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If you're new to this blog and want some context for it, read this post from the day I announced my Alzheimer's disease and this post about the day I announced I had lost it. For more info, visit my website with my autobiography and all blog entries in chronological order for easier reading to catch up. There's also a sermon on the spiritual lessons I've learned through this journey through my damaged mind.

Saturday, August 31, 2013

Tips for Communicating

Washington DC
 A number of caregivers who have left comments or emailed me have asked for my advice on dealing with their loved ones’ dementia.  Since I have absolutely no personal experience in that area, I can only offer second-hand advice that I can’t personally vouch for.  In two previous posts (here and here), however, I did review the book Contented Dementia, which offers a good general framework for thinking about the issue.  I’ve also recently come across a set of “Tips for the Caregiver” from the Bureau of Geriatric Psychiatry in Tuscaloosa, AL.  The tips are taken from a larger “Caregiver Packet”* which is also well worth reading.

Here’s a bit of a summary (in no particular order): I’ve used the masculine pronoun throughout to keep clarity.

 Non-verbal cues may be as important as what you say, so try to be calm and reassuring, speak slowly and distinctly, and use simple words.  Use gestures when appropriate.  Point to objects or demonstrate an action, such as brushing your teeth.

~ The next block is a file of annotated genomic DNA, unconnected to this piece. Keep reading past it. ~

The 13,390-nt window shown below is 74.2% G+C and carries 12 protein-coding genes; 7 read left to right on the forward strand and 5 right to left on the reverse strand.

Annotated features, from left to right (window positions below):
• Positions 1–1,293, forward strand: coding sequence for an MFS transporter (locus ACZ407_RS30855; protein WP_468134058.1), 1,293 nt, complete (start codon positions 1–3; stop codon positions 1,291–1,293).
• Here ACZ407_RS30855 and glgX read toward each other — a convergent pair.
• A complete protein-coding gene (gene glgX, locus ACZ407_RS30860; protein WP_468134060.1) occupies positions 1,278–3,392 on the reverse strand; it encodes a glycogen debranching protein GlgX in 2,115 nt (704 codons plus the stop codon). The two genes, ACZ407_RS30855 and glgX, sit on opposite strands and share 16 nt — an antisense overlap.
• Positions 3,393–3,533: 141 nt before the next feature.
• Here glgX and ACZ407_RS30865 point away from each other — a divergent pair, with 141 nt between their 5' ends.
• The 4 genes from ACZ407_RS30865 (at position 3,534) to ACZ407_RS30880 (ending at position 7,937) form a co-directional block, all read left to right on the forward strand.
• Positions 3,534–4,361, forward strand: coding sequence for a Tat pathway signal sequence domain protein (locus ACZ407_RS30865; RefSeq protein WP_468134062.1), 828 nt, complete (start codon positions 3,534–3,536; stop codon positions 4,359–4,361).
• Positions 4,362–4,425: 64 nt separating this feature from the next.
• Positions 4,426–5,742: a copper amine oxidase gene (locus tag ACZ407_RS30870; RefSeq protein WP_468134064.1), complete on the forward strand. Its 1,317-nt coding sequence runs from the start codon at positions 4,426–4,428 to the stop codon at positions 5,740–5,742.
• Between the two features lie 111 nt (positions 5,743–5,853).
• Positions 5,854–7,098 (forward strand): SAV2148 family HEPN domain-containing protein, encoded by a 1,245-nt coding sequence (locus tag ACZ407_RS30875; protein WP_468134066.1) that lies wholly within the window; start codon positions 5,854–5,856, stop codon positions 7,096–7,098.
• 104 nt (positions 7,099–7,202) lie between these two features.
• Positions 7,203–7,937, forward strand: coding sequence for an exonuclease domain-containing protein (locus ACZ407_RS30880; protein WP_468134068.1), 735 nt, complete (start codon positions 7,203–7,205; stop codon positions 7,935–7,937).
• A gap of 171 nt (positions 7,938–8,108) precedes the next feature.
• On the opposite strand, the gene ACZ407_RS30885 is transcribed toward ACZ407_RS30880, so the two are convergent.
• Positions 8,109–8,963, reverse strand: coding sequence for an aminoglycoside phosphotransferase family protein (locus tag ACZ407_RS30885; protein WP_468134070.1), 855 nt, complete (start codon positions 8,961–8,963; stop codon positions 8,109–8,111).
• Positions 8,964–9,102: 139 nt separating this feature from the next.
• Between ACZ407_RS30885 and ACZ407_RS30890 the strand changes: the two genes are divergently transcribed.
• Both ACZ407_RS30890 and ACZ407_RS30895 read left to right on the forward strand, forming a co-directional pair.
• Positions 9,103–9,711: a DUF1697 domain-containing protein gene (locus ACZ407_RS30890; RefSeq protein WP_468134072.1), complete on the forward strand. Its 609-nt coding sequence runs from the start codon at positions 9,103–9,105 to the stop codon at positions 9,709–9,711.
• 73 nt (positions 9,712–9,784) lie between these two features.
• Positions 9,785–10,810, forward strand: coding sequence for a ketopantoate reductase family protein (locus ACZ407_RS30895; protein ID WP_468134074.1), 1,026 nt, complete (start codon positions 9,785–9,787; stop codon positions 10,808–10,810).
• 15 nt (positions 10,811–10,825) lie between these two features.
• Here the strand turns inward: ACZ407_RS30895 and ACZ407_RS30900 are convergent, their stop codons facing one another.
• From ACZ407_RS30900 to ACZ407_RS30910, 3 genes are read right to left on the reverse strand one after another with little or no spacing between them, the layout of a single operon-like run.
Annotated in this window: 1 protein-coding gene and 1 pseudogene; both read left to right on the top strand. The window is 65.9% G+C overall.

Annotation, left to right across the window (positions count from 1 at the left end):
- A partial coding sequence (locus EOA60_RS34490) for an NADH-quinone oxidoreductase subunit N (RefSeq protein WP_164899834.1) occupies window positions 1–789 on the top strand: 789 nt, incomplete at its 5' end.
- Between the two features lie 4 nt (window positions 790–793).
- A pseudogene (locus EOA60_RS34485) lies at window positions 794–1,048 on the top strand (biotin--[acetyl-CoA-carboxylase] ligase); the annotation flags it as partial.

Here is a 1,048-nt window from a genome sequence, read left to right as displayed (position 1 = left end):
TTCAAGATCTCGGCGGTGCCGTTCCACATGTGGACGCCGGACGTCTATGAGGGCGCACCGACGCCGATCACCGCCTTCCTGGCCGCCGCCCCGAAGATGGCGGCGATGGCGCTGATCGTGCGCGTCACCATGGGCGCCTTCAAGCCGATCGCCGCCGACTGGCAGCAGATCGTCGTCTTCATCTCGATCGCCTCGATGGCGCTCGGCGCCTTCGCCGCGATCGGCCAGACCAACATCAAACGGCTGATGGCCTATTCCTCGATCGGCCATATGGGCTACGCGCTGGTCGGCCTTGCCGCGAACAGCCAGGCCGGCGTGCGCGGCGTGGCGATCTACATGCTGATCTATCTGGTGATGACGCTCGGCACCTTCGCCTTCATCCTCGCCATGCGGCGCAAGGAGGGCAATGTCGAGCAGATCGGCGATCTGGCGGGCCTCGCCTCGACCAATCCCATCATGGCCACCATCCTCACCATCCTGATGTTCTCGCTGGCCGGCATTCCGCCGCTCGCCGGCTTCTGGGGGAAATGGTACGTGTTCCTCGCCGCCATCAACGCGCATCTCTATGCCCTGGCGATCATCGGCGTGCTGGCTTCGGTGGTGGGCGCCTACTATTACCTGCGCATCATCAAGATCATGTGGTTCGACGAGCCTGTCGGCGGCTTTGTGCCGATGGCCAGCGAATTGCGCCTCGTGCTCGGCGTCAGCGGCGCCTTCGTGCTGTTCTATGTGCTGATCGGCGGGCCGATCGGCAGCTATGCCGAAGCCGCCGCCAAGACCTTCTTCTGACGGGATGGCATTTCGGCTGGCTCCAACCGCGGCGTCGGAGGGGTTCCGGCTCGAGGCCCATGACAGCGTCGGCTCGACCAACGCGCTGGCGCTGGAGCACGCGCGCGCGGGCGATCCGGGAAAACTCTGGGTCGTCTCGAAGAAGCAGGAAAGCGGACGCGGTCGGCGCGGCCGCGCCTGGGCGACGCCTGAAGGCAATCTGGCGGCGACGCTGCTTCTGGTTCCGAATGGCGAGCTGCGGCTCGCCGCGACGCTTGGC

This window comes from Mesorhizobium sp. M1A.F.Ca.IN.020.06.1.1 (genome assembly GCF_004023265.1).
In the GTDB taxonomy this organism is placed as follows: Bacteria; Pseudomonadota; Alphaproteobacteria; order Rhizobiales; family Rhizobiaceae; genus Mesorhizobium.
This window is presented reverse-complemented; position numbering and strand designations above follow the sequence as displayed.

• Remember that the patient is dealing with confusion, anxiety, loss of self-esteem, irritability and feeling of depression.
  • Before asking the patient to do something, address him by name to get his attention and maintain eye contact.  Ask only one question at a time and give him time to respond.  He is having to think a lot harder than you would to answer the same question.  Allow him adequate time to respond in conversation or perform an activity.  Rushing him will only increase his confusion.
  • An Alzheimer patient has difficulty coping with change.  Try to maintain a regular daily routine; it will help the patient maintain his abilities and may also save you time and energy.
  • Performing his own daily tasks (eg dressing) helps to maintain his self-esteem.  If you help him before he really needs it, he may forget how to do it for himself.
  • Break down all tasks into simple steps.  Tell the patient slowly, one step at a time, what to do.  Giving too many directions at one time, or giving them too quickly, will increase the patient's confusion.  If the patient gets upset and becomes uncooperative, stop and try again later.
  • Keep your expectations of what the patient can do realistic given his degree of impairment.
  • Use humor whenever possible, though not at the patient's expense.
  • Do not disagree with made-up stories or mistaken impressions.  Do your best to understand his reality and respond to it.  Do not contradict him.  (See my posts on Contented Dementia (here and here).
  • Be consistent.  If you say that you are going to do something, follow through with it.
  • If the patient repeatedly asks a question, remember that he cannot remember the answer you have just given him.  Reassure the patient that everything is fine and that you will be with him and will help him.
  • Repeating the same act may be meaningful for the patient and provide relief of tension; if he spends 20 minutes contentedly wiping the kitchen counter, let him continue.